fcc' Confined concrete compression strength.

    /, , Effective lateral confining pressure.

    /" Horizontal axial stress in the joint region.

    /.. Verlical axial stress in the joint region.

    J; Yield strength of steel reinforcement. t;] Yield strength of steel shell. fy Reinforcement yield strength at overstrength.

    141 Effective moment of inertia.

    hb Depth of pier cap.

    h"", Height of curvature cell.

    Id Development length of reinforcing steel. L"""", Distance from the cap beam interfacc to tcnnination of the connection reinforcement. L, Distance from the column inflection point to the underside of the cap beam.

    Me Column moment.

    - 11l -

  • Pc Column axial load. p. Horizontal axial force on the joint.

    p. Vertical axial force 011 the joint.

    T, Reinforcing steel tension force.

    T '}',/I Steel shell tension force.

    " Steel shell thickness.

    V, Column shear force.

    V' , Lateral load at first section yielding. V, Lateral load at section yielding. V, Lateral load at ideal flexural strength.

    v,. Vertical joint shear force. ',. Vertical joint shear stress. W., Length of curvature celL

    a, Reinforcing steel force participation factor.

    tl" Steel shell force participation factor.

    A Lateral deflection.

    LJ,' First section yield displacement.

    Ay Yield displacement

    4u Ultimate displacement.

    f.'& Displacement ductility.

    P, Joint principal tensile stress.

    p~ Volumetric ratio of the steel shell.

    rp Section curvature.

    rp,~, Experimentally dctermined average curvature.

    - IV -

  • Table of Contents

    Disclaimer ...•...• 1

    Acknowledgments u

    List of Symbols ., ............................................. . • ...... 111

    Table of Contents .......................................................... v

    Abstract ................... . . Vlll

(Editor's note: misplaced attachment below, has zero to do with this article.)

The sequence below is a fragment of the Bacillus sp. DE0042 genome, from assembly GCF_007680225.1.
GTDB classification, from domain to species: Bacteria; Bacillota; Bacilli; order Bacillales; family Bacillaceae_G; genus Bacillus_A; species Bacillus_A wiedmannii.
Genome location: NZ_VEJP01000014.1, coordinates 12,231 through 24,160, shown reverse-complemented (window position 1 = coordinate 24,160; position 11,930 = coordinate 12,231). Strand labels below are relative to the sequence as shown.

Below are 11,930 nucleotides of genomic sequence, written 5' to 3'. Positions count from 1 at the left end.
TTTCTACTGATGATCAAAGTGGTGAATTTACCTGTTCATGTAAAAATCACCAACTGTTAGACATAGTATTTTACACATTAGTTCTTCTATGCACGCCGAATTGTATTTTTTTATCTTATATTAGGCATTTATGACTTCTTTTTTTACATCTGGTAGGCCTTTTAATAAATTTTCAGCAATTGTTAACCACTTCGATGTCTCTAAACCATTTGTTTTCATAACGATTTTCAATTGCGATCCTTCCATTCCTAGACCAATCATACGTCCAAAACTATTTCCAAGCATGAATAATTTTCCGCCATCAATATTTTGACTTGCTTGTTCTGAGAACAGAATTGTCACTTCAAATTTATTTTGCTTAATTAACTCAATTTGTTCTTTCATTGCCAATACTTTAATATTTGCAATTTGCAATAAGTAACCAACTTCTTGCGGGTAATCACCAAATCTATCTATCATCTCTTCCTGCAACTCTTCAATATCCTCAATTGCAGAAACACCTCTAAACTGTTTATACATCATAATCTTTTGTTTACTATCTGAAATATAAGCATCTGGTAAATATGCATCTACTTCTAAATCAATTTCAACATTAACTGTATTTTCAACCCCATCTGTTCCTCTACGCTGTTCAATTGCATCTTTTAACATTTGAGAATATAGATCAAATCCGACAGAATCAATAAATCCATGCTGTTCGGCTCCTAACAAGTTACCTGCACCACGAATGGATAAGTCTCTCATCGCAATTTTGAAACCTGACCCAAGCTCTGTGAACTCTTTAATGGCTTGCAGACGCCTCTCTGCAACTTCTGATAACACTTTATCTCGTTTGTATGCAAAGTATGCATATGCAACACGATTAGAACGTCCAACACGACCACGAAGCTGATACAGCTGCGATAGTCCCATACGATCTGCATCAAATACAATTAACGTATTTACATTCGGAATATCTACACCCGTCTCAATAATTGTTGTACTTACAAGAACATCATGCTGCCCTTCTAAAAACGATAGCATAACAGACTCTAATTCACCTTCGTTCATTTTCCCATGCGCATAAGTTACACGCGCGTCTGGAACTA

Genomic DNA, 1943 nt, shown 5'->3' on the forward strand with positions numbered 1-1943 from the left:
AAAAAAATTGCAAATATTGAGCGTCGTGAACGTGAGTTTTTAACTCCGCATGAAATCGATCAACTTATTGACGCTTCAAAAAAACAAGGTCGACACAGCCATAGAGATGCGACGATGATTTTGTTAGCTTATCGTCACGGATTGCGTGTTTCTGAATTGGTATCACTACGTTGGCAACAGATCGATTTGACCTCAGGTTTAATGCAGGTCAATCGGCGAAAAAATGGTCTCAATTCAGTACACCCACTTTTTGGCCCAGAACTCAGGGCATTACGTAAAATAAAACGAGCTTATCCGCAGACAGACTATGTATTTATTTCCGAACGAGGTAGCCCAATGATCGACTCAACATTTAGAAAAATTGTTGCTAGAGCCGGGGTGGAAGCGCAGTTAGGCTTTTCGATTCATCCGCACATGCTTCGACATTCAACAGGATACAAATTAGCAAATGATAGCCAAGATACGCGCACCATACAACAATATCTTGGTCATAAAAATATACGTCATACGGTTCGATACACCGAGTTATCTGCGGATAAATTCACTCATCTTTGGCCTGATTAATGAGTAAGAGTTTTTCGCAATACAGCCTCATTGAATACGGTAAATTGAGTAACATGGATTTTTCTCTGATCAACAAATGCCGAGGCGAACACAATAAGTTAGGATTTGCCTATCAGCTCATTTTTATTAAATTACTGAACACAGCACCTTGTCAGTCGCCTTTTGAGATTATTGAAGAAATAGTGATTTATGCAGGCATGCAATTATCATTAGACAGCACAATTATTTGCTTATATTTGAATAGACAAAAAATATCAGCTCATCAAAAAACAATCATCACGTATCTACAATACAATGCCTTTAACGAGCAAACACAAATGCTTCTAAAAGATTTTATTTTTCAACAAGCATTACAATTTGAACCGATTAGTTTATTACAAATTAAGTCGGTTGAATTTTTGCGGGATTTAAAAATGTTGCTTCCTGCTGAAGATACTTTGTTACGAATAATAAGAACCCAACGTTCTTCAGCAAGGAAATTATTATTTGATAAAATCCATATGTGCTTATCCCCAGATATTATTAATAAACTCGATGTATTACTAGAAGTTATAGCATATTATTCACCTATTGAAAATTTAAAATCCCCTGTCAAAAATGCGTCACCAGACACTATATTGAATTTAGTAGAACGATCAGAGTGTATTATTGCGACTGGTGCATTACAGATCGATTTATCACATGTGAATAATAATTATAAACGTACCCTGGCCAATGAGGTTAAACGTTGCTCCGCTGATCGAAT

1

    2

    3

    4

    Introduction

    1.1 Background

    . . . . . . . . . . . . . . . . . . . . . . . . . . . . . . . . . . . . . . . . . . . . . . . 1

    . . . . . . . . . . . . . . . . . . . . . . . . . . . . . . . . . . . . . . . . . . . I

    1.2

    Ll

    SeopeofRcseareh

    Report Layout ........ .

    Geometry and Reinforcement Layout ofthe Test Unit

    2.1

    2.2

    Laboratory Test Model ..... , ....

    Reinforcement Layout of the Test Unit ....

    2.2.1 Column Reinforcement ..

    2.2.2 Cap beam Reinforcement.

    .................... 5

    ........ 6

    ..................... 7

    ...... 7

    ..... 12

    . ... 12

    . ... , .. 13

    2.2.3 Footing Reinforcement ................................... 15

    Analysis Considerations

    3.1 Modeling of the Test Unit

    3.1.1 Pushover Analysis

    Pushover Analysis Results 3.2

    . . . . . . . . . ........................ 22

    .. 22

    ..................................... 26

    .. .... . ........ 27

    3.3 Cap Beam Design Forces ................... . ... 33

    Design Considerations ............................................... 36

    4.1 Column Design Considerations ................................... 36

    4.1.1 CohmmShearDesign .. 36

    4.1.1.1 Concrete Component ............................... 36

    4.1.1.2 Axial Load Component ... . .36

  • 4.2

    4.3

    4.1.1.3 Steel Component for Circular ColulIllls ................. 38

    4.1.2 Column Transverse Reinforcement .... ..38

    4.1.2.1 Confinement of Plastic Hinges ....................... 38

    4.1.1.2 Resistance Against Buckling. . . . . . . . . . . ..... 39

    Cap Beam Design Considerations .39

    . .. 39

    ... 40

    .40

    .44

    .44

    4.2.1 Cap Beam Width ........ .

    4.2.2 Cap Beam Depth

    4.2.3

    4.2.4

    Cap Beam Flexural Design ........................... .

    Cap Beam Shear Design

    4.2.4.1 Concrete Contribution

    4.2.4.2 Axial Load Contribution ........................ 45

    4.2.4.3 Transverse Reinforcement Contnbution ........ 45

    4.2.4.4 Maximum Spacing of Shear Reinforcement ............. 46

    4.2.4.5 Minimum Shear Reinforcement ........ . . .......... 46

    Cap Beam IColumn Joints Design Considerations .47 4.3.1 Joint Axial Stresses ...................................... 48

    4.3.2 Joint Shear Stresses ...................................... 48

    4.3.3 Interior Joint Design ....................... .

    4.3.4 Design of Exterior Knee Joint KJ2

    . . 51

    ... 52

    4.3.5 Design of Exterior Knee Joint KJ1 ..... 54

    4.4 Pin Connection Design Considerations ... . . . . .